Eric Katz | May 6, 2019 | 0 Comments

Bipartisan Bill Would Expand Federal Job Opportunities for Foreign Service Spouses

Sen. Chris Van Hollen, D-Md., was one of the lawmakers behind the measure. Sen. Chris Van Hollen, D-Md., was one of the lawmakers behind the measure. Andrew Harnik/AP

A bipartisan pair of senators is looking to ease the process for family members of Foreign Service officers to receive federal jobs, saying the measure would help the government recruit top-notch candidates for its career diplomatic corps.

The Foreign Service Families Act would enable the State Department to use expedited hiring authority for family members of Foreign Service officers overseas, much like the Defense Department does for military spouses. Foreign Service spouses would also receive notification of State vacancies and the department would build hiring preferences for them into contracts with private businesses. The bill would require State to expand telework opportunities so diplomat spouses could keep their jobs while traveling to new posts with their families.

Sen. Chris Van Hollen, D-Md., said he introduced the bill due to his first-hand experiences growing up in a Foreign Service family, noting his mother was provided few opportunities when traveling to posts with her husband.  

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“These families often face unique challenges,” Van Hollen said. “This legislation will help provide more employment opportunities to Foreign Service spouses, and ensure that we can continue to attract and retain the best and the brightest to serve in our diplomatic corps.”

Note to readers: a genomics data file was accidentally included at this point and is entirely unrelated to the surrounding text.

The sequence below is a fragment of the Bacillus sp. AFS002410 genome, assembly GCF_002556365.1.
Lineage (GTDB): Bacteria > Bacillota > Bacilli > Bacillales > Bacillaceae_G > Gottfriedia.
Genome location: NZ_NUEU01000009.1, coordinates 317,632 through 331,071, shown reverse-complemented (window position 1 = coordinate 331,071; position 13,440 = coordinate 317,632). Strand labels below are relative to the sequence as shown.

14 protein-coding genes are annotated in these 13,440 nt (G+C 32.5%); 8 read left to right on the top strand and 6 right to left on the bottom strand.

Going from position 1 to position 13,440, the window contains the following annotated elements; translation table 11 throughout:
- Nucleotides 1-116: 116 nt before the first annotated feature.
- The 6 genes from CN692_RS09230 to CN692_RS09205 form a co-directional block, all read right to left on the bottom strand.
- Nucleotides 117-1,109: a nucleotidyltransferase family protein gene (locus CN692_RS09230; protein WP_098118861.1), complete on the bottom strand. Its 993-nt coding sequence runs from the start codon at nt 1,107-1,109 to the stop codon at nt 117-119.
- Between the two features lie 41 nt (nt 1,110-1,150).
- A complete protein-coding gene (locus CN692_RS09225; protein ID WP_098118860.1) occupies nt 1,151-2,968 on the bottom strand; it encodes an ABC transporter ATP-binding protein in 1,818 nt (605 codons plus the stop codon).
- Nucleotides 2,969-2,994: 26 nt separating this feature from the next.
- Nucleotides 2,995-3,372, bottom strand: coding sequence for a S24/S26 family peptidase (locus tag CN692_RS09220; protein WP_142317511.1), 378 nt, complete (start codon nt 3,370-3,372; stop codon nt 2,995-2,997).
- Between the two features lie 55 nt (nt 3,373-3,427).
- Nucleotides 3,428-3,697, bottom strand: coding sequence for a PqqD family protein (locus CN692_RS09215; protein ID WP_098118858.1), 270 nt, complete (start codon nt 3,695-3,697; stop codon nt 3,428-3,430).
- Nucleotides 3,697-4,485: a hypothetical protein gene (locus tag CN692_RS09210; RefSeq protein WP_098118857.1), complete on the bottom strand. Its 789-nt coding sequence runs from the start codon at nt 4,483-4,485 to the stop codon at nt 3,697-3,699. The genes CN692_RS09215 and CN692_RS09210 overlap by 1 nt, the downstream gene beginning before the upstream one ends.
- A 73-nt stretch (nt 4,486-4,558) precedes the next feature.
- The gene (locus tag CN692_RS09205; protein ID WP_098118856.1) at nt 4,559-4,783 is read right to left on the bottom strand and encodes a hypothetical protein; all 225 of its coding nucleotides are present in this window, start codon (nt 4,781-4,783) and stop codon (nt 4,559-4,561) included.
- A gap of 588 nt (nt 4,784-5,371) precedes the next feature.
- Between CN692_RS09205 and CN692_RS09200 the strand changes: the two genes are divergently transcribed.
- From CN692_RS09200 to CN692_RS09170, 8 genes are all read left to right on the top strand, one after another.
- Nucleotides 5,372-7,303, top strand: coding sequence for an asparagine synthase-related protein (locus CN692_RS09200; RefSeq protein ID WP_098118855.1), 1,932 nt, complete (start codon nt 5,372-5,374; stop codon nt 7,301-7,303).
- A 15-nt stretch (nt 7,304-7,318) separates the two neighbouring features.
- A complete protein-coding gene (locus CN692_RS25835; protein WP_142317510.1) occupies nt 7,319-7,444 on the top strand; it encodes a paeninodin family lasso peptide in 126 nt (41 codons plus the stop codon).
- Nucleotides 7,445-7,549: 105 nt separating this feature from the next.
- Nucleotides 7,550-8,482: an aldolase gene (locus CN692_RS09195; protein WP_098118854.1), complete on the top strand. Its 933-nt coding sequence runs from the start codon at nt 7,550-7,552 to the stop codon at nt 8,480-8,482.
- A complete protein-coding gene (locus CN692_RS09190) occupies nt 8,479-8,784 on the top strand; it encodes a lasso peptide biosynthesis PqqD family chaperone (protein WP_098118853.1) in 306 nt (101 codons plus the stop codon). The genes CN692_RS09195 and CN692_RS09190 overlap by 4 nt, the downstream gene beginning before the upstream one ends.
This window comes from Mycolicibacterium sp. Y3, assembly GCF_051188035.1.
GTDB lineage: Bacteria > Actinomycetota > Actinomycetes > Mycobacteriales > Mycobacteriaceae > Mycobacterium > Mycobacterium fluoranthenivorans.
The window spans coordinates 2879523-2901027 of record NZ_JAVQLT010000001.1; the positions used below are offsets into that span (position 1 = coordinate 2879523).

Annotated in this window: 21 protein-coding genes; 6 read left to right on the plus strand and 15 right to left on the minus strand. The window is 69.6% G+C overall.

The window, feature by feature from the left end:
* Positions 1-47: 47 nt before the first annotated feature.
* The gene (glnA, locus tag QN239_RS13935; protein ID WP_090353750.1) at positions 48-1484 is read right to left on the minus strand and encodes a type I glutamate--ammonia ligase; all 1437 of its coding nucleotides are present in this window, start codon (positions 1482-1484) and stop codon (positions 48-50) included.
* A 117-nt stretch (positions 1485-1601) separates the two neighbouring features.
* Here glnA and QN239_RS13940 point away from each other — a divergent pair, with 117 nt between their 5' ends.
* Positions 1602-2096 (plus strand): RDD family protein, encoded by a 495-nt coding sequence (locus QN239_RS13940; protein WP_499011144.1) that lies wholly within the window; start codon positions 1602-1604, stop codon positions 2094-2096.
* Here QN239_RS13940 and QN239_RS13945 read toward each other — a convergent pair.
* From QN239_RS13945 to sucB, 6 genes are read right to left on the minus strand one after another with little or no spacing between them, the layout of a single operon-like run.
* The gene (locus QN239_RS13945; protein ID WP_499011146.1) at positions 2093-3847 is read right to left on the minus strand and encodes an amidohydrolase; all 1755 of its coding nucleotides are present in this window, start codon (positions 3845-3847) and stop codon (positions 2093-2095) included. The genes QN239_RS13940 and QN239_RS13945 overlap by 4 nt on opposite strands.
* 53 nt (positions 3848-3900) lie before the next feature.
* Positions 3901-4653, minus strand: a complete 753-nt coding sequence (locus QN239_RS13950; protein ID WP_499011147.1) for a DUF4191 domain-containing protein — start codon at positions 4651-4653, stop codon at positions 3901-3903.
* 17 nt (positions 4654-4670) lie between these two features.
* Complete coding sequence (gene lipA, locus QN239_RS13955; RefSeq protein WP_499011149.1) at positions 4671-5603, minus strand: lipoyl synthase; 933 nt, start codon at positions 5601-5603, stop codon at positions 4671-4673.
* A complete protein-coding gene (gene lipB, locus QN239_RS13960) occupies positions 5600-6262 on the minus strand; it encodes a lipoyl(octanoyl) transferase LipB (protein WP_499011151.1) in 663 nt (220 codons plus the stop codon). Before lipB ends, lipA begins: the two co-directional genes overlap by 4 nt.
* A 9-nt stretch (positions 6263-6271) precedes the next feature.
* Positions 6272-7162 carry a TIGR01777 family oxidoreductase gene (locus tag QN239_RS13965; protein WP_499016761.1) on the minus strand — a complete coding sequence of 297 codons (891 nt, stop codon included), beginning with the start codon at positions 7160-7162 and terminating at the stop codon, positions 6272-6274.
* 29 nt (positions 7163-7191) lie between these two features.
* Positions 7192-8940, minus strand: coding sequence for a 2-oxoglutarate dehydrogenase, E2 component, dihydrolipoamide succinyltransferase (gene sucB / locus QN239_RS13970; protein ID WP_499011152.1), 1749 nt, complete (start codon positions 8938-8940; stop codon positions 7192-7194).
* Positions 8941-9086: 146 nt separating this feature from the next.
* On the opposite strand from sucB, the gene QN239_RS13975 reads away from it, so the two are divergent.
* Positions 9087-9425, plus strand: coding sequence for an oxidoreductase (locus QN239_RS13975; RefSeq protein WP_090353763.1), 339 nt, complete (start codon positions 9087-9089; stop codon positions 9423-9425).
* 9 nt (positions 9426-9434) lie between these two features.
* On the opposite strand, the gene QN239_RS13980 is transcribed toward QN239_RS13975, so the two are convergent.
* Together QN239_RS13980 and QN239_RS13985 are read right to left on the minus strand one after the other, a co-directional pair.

The American Foreign Service Association praised the intentions of the bill, saying its member families “frequent deployment abroad, often in difficult and even dangerous conditions.” The group said it welcomed a “high-level conversation” about the authorities and resources necessary to support those sacrifices.

Sen. Dan Sullivan, R-Alaska, who cosponsored the bill as it was unveiled last week to coincide with Foreign Service Day, said the measure would bring equity between military and civilian personnel serving overseas.

“Foreign service professionals are every bit as patriotic and service-oriented as members of our military, and often face similar challenges in far corners of the globe,” Sullivan said. “We can’t forget that their family members serve our country too and, as a result, find it difficult to secure employment opportunities of their own.”

The bill would also seek to expand private sector job opportunities for Foreign Service family members by making space at State facilities for outside groups to provide career services and by “developing partnerships” for private companies.

Van Hollen and Sullivan, who recorded a Facebook video to promote their efforts, two years ago established the Senate Foreign Service Caucus, which now has about 20 members.

“We just want all of you to know that whether it's through legislation or through the caucus that we think that work you’re doing ought to be recognized,” said Sullivan, who added he knew first-hand of the importance of the work State employees conduct due to his time as an assistant secretary at the department during the George W. Bush administration. “You should know you have people who have your back in the U.S. Senate."  

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